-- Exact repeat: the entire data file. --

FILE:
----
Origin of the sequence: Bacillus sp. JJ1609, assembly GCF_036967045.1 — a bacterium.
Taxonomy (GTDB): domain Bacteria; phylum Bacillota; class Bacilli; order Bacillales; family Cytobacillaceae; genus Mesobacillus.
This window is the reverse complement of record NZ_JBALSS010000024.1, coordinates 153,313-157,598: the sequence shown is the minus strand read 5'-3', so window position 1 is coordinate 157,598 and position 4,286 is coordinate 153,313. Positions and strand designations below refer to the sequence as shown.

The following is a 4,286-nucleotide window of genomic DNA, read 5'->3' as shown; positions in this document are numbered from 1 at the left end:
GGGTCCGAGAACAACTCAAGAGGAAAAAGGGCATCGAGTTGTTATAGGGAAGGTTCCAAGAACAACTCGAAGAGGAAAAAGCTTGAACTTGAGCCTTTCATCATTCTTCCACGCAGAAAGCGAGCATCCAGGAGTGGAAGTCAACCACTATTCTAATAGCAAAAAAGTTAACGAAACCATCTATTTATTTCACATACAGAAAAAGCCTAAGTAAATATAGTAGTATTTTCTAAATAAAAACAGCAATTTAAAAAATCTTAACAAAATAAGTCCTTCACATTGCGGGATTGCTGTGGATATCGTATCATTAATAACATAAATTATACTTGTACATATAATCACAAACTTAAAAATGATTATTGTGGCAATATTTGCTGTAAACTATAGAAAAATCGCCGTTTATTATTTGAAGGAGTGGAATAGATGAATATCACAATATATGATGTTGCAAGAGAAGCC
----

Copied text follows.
Origin of the sequence: Bacillus sp. JJ1609, assembly GCF_036967045.1 — a bacterium.
Taxonomy (GTDB): domain Bacteria; phylum Bacillota; class Bacilli; order Bacillales; family Cytobacillaceae; genus Mesobacillus.
This window is the reverse complement of record NZ_JBALSS010000024.1, coordinates 153,313-157,598: the sequence shown is the minus strand read 5'-3', so window position 1 is coordinate 157,598 and position 4,286 is coordinate 153,313. Positions and strand designations below refer to the sequence as shown.

The following is a 4,286-nucleotide window of genomic DNA, read 5'->3' as shown; positions in this document are numbered from 1 at the left end:
GGGTCCGAGAACAACTCAAGAGGAAAAAGGGCATCGAGTTGTTATAGGGAAGGTTCCAAGAACAACTCGAAGAGGAAAAAGCTTGAACTTGAGCCTTTCATCATTCTTCCACGCAGAAAGCGAGCATCCAGGAGTGGAAGTCAACCACTATTCTAATAGCAAAAAAGTTAACGAAACCATCTATTTATTTCACATACAGAAAAAGCCTAAGTAAATATAGTAGTATTTTCTAAATAAAAACAGCAATTTAAAAAATCTTAACAAAATAAGTCCTTCACATTGCGGGATTGCTGTGGATATCGTATCATTAATAACATAAATTATACTTGTACATATAATCACAAACTTAAAAATGATTATTGTGGCAATATTTGCTGTAAACTATAGAAAAATCGCCGTTTATTATTTGAAGGAGTGGAATAGATGAATATCACAATATATGATGTTGCAAGAGAAGCC